ChemDoodle “The latest versions of ChemDoodle 2D (v11) and ChemDoodle 3D (v6) are fully supported on macOS Big Sur (macOS 10.16/11.0) and there are no known issues. In addition to supporting the operating system update, ARM based Macs (like those just released with the new Apple Silicon chip) are also fully supported for ChemDoodle 2D and ChemDoodle 3D with no known issues."
Conquest and Mercury from CCDC The full CSD software portfolio, including Mercury, ConQuest, Mogul, GOLD, CSD-CrossMiner, the CSD Python API and other components, has been tested and is not currently compatible with macOS Big Sur. Please note that our upcoming 2020.3 CSD Release will not be compatible with macOS Big Sur at point of release. We are working hard on a series of improvements to make our software portfolio compatible and fully supported, which we will make available to users as an update as soon as possible. In the meantime, a number of enhancements have been made to our products to simplify the configuration of and support specifically on macOS platforms. Examples are the removal of XQuartz as a dependency and removal of the need to run an X windows display for full use of the CSD Python API. These enhancements will be incorporated in future CSD software releases."
Cresset testing underway
CrystalMaker Works swimmingly! We’ve tested all our software on Big Sur - including a machine with Apple Silicon - and are happy to confirm full compatibility for CrystalMaker 10.5.5, SingleCrystal 4.1.0 and CrystalDiffract 6.8.5. Free updates to CrystalMaker 10.5.5 and SingleCrystal 4.1.0 were released yesterday morning and are recommended for anyone using “Big Sur”.
We are also very-pleased to announce the immediate availability of CrystalMaker 10.6 for Mac, SingleCrystal 4.1 and CrystalDiffract 10.9 for Apple Silicon: these are Universal Binaries and provide 100% native performance on the new Apple Silicon Macs, as well as 100% native performance on Intel.
As one of the vanishingly-few Mac science developers left, we’re proud of our reputation of developing genuine, native Mac apps. We’ve been doing this for over 25 years now and this is our fourth Mac hardware platform! (we’ve gone from Motorola 68K to PowerPC to Intel and now to Apple Silicon).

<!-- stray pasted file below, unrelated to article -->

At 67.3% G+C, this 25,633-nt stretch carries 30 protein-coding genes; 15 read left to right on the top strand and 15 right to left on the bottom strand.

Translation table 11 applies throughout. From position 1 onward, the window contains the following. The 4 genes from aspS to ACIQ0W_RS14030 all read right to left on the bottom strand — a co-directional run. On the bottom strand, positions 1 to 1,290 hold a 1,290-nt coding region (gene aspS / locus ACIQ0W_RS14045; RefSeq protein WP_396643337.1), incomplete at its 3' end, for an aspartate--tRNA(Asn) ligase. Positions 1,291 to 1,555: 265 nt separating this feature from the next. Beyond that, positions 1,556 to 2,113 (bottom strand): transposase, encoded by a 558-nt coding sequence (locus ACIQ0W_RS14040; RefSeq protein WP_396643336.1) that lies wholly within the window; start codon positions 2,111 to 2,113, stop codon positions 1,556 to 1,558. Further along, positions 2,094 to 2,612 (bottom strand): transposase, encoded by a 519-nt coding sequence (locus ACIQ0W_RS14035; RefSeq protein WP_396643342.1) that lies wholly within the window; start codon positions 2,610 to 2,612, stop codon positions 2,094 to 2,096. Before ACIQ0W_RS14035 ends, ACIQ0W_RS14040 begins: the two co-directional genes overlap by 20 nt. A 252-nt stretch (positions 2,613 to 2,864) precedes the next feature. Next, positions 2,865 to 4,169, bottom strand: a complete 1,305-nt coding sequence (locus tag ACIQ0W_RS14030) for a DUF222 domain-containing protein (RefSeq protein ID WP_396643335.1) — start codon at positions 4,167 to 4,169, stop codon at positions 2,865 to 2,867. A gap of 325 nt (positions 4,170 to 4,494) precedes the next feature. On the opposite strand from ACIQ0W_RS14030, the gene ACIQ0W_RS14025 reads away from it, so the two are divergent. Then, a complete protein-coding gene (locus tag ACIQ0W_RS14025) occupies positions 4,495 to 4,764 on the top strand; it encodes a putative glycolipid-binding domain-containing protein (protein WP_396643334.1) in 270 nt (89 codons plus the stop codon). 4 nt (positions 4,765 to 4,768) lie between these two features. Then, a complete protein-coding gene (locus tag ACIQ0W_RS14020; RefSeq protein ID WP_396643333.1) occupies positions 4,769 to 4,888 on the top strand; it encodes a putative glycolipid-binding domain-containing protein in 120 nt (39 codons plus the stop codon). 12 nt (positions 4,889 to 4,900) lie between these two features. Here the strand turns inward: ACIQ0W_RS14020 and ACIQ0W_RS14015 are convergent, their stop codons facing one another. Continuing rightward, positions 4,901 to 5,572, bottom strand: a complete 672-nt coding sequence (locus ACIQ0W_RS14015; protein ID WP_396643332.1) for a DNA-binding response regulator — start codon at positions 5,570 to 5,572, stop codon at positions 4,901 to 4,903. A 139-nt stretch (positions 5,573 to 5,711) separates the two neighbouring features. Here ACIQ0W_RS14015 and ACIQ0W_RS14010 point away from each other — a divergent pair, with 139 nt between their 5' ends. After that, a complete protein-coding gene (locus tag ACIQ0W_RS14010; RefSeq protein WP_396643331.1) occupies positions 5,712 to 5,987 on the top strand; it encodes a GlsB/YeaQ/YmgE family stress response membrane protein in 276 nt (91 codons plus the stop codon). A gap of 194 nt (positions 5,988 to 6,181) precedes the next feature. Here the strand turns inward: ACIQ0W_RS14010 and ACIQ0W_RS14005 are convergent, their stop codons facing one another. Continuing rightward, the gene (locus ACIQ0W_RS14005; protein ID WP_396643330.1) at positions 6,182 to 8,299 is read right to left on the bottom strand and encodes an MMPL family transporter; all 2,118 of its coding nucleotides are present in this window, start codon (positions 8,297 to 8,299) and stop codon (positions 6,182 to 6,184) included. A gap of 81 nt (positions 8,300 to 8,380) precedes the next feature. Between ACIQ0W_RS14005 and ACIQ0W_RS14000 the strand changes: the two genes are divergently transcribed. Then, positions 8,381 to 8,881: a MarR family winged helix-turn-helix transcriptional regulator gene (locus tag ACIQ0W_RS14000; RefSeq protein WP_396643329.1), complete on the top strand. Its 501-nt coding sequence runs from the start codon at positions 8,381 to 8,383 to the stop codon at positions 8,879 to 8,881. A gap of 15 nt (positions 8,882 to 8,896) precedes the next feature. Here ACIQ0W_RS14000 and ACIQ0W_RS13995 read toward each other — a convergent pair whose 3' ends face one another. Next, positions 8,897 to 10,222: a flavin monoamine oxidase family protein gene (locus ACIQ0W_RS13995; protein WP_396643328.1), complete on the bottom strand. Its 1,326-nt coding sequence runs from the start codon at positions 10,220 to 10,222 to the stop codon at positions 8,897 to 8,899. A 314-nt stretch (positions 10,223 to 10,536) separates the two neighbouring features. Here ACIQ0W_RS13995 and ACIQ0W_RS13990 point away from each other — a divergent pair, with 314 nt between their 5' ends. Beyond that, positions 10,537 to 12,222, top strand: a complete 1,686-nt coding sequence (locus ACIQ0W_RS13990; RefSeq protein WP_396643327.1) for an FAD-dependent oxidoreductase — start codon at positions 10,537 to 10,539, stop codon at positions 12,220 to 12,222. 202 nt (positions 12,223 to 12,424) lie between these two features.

CYLView 1.0 does not work under Catalina.
DataWarrior Seems to be working fine.
Delta We are working on an update for Delta and will post it as soon as it is available.
DEVONagent fine under Big Sur on Intel, not tested on Apple Silicon.
DEVONthink fine under Big Sur on Intel, not tested on Apple Silicon.
Elemental Fine under Big Sur and on Apple Silicon
EndNote We are in the process of testing and we will be updating our Compatibility page once our testing is complete. Users report no issues on Intel.
EnzymeX no issues reported
EverNote is compatible with Big Sur
Findings no issues reported
Gaussaian As far as we can tell so far, both of our current releases, Gaussian 16 rev. C.01 and GaussView 6.1.1 for macOS 64-bit Intel CPUs, run normally on macOS Big Sur. We do not have any reports of problems so far. We do not have a native port for Apple Silicon chips for either G16 or GaussView 6. However, for now, both of the Intel binaries that I mentioned above should run on Apple Silicon using Rosetta 2. We have not done full certification on the Apple Silicon at this point but Apple claims that Rosetta 2 should be capable of handling running existing binaries for Intel chips.
Highlights The PDF Reader for Research, updated for Big Sur with version 2020.3. Big Sur also fixes an annoying issue from PDFKit on Catalina where superscript text (e.g. citations) would break text selection.